Have you or someone you know been separated from an elderly loved one during the pandemic?

Maybe your situation is as simple as not being able to visit a parent or grandparent because of their age or risk factors, or because you live in a hot spot and can’t risk traveling to them. Perhaps an international assignment has left you stranded abroad.

Residents of care facilities and their families have the added burden of being isolated. In an effort to stop virus transmission, visitors have not been allowed in-person contact in many places.

Finally, you may actually be responsible for an elder’s care, which can be complicated by concerns over personal visits, resorting to remote communication with the loved one and medical personnel, and the general angst and separation brought on by service shut-downs.

Here are some ways to address these:

Navigating a virtual world
Workers aren’t the only ones who have quickly adopted new technologies. Senior citizens of all skill levels have embraced Skype, Zoom, Facetime, and other apps and platforms that let them see and talk to family. In some cases, it’s brought far-flung family members together more often than was possible when everyone’s schedules were so full with conflicting commitments.

Due to increased screen time and Internet shopping, make sure your senior has all the latest security protections against malware and viruses. Encourage them to be cautious with any communication or offers coming from unfamiliar sources, and vigilant about sharing personal information.

Increased reliance on Internet shopping has led many people to expand their web presence. Be sure your senior uses strong passwords when setting up new accounts for online deliveries.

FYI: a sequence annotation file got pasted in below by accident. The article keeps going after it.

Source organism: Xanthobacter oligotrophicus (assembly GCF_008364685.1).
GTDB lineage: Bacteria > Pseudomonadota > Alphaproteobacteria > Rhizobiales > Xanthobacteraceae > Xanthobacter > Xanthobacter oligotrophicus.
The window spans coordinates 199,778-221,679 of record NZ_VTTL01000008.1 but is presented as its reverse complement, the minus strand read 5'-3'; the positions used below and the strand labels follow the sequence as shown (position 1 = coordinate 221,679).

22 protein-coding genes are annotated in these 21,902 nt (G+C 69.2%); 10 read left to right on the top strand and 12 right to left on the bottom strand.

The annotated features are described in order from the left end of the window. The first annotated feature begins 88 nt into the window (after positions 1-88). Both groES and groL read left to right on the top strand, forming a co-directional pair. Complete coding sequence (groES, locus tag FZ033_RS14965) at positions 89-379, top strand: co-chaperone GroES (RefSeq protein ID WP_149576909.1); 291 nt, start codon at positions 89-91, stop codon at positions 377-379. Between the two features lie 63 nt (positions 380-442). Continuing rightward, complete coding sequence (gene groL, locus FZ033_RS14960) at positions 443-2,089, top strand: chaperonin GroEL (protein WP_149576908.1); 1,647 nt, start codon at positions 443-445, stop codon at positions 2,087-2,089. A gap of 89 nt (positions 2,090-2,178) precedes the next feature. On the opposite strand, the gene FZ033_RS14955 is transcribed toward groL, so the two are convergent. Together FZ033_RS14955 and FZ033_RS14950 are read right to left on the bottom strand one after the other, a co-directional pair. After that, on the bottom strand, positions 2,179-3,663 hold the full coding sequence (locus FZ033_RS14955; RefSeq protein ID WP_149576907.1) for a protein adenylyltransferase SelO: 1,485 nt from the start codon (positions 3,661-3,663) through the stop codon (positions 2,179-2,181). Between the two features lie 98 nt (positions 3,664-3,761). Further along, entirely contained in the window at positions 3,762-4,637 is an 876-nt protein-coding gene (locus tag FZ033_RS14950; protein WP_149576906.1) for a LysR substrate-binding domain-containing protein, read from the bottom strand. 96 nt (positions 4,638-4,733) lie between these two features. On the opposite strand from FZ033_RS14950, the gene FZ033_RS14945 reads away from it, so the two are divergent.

Staying on top of managed care
Families with loved ones in assisted care facilities may have been refused visits in the past few months. Tablets, smart phones, and laptops have become lifelines of connection and a good way to lay eyes on the elder person to gauge their health and well-being. Health care staff have ramped up these alternative methods of communications, often providing a device to residents for these virtual visits.

In some areas, outdoor, socially-distanced visits are now possible. Facilities that make these visits available typically require face masks and a distance of six feet maintained between people.

Medications, doctors’ visits, and therapies can be monitored from the outside via phone calls and emails between the family and staff. You might also tap into the routine professional meetings that may now take place remotely between care team members. Regularly calling in or participating on Zoom can keep the family up to date with changes in health and to help plan for future needs.

Planning for what’s next
Though things are opening up in many places, older people will likely be the last group to experience a return to pre-pandemic freedoms. While restrictions are still in place, it is a good time to ensure that things are in order. If estate planning is non-existent or documents outdated, now is a good time to address that. Discuss with your loved one what their wishes are for the next stages of care, and beyond.

No one knows how long it may take for our elderly population to be medically safe from viruses like COVID-19. But family members can be creative, flexible, and persistent in making sure elders are cared for and connected to those who love them.

Written by Ellen Harris, GMS, Product Manager, Content Group

Is it safer to turn right or turn left when driving abroad?

Traffic accidents are the number one source of fatalities for international assignees and business travelers. While drivers can mitigate accident risks by adhering to local traffic laws and using seat belts, other strategies can also help.  Since 2007, United Parcel Service (UPS) drivers have been instructed to avoid left turns.  They have found this practice not only reduces accidents, but also shortens trips and lowers pollution from unnecessary idling.

Some cities are getting on with this program.  What major South American city has all but eliminated left turns?

  1. Quito
  2. Caracas
  3. São Paulo
  4. Santiago
Click here for the answer!